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Empire and trans-imperial subjects in the Muslim Mediterranean

Murray-Miller, Gavin 2020. Empire and trans-imperial subjects in the Muslim Mediterranean. Historical Journal 63 (4) , pp. 958-979. 10.1017/S0018246X1900044X

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Abstract

During the nineteenth century, the Muslim Mediterranean became a locus of competing imperial projects led by the Ottomans and European powers. This article examines how the migration of people and ideas across North Africa and Asia complicated processes of imperial consolidation and exposed the ways in which North Africa, Europe, and Asia were connected through trans-imperial influences that often undermined the jurisdictional sovereignty of imperial states. It demonstrates that cross-border migrations and cultural transfers both frustrated and abetted imperial projects while allowing for the imagining of new types of solidarities that transcended national and imperial categorizations. In analysing these factors, this article argues for a rethinking of the metropole–periphery relationship by highlighting the important role print and trans-imperial networks played in shaping the Mediterranean region.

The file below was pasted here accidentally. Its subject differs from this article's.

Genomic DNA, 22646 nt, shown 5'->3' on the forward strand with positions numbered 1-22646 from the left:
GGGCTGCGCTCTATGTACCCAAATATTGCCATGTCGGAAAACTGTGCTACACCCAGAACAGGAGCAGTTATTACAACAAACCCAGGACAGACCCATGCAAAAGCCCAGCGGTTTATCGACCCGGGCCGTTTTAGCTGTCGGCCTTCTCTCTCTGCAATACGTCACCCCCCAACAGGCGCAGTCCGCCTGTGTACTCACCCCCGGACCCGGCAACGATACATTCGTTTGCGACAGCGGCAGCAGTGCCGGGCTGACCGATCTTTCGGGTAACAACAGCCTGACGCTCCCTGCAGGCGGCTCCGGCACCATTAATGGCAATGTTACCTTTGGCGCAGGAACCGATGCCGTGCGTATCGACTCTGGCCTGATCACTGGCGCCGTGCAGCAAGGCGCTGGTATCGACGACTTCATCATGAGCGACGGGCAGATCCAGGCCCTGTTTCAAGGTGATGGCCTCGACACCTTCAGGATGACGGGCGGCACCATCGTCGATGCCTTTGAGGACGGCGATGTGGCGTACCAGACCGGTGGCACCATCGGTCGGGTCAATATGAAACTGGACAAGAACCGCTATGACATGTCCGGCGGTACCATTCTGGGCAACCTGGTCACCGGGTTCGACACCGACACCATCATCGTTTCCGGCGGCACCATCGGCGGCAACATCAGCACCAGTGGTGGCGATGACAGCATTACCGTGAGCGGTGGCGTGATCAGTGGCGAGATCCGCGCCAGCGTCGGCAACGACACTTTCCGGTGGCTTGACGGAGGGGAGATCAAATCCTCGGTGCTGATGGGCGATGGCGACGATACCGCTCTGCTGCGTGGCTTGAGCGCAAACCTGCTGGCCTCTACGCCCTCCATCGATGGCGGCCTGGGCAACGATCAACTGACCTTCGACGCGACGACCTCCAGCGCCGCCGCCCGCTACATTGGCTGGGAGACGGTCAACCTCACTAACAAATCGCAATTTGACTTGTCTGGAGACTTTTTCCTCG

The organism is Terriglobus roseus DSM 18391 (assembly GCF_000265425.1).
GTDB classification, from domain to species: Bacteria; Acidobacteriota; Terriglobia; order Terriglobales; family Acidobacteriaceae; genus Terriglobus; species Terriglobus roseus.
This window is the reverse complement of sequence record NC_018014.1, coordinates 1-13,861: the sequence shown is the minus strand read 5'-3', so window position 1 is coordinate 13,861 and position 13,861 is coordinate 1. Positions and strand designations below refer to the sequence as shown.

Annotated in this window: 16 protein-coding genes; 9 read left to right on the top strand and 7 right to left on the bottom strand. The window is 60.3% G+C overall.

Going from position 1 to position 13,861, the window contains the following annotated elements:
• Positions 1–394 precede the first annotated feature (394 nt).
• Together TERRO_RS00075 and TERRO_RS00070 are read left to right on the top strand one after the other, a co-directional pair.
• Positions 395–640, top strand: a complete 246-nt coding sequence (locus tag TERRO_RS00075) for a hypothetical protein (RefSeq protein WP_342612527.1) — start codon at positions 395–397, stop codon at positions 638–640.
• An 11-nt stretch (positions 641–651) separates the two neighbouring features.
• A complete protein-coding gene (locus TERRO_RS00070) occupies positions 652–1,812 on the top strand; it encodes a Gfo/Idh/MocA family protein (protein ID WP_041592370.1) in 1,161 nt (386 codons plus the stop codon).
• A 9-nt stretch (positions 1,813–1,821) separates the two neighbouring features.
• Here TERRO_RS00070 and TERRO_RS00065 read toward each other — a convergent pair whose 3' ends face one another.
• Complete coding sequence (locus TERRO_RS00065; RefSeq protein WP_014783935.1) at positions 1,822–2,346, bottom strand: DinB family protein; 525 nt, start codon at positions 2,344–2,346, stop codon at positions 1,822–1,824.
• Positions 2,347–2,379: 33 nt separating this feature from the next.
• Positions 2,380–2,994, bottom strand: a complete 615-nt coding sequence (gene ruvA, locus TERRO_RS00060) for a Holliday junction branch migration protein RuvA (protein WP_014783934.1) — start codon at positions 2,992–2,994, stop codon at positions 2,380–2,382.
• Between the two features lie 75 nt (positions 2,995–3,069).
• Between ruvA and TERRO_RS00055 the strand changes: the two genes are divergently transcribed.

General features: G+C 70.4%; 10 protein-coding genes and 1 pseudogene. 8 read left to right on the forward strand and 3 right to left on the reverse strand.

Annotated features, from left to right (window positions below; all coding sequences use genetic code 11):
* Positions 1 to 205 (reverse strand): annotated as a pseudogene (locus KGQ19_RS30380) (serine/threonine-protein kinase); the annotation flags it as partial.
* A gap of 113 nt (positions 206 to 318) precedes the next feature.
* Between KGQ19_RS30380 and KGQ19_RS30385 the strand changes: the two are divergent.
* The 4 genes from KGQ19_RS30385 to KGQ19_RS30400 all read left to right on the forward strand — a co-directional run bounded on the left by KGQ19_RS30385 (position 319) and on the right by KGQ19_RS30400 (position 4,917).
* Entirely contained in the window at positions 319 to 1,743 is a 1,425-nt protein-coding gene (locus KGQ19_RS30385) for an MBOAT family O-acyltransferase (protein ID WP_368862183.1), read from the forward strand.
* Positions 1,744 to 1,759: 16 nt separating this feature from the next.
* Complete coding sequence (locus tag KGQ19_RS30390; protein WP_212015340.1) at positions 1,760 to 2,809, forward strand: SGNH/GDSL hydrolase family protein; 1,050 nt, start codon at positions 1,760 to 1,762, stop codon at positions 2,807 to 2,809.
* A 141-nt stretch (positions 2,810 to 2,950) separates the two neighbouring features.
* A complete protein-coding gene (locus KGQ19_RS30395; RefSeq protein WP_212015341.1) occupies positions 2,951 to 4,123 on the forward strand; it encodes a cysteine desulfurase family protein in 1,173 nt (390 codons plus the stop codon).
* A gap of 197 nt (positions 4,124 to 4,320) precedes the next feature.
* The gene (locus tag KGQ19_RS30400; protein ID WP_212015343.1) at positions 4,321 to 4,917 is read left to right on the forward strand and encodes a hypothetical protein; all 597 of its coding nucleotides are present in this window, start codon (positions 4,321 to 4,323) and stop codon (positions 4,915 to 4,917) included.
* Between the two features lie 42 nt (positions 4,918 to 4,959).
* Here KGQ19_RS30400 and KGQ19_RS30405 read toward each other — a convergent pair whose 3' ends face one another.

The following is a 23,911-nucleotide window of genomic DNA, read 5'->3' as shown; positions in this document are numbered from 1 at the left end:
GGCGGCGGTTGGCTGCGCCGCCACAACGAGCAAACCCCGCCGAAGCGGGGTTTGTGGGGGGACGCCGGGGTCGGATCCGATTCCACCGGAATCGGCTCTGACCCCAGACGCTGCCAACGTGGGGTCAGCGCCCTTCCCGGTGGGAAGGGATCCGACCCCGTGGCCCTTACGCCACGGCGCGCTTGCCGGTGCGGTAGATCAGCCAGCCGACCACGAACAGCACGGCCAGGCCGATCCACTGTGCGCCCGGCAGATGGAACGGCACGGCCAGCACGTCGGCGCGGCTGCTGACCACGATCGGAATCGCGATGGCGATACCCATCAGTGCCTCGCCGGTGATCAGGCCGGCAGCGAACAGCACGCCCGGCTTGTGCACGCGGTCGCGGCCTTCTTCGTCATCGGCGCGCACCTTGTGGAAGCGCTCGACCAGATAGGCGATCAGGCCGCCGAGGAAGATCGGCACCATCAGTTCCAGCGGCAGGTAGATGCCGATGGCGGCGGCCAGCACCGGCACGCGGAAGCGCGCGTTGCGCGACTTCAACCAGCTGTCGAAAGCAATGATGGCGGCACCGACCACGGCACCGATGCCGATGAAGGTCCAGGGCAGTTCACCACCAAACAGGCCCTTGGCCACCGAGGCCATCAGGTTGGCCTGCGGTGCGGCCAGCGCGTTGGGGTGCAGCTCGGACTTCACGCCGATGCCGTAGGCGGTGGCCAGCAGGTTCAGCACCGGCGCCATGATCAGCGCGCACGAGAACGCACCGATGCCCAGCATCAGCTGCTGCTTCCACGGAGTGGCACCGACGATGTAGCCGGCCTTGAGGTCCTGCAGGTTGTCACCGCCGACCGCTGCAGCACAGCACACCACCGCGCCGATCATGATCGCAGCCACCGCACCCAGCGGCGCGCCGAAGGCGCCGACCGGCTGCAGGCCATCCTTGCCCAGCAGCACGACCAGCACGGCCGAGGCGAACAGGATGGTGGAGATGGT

Item Type: Article
Date Type: Publication
Status: Published
Schools: History, Archaeology and Religion
Publisher: Cambridge University Press (CUP)
ISSN: 0018-246X
Date of First Compliant Deposit: 9 October 2019
Date of Acceptance: 2 September 2019
Last Modified: 24 Nov 2020 14:33
URI: http://orca.cf.ac.uk/id/eprint/125946

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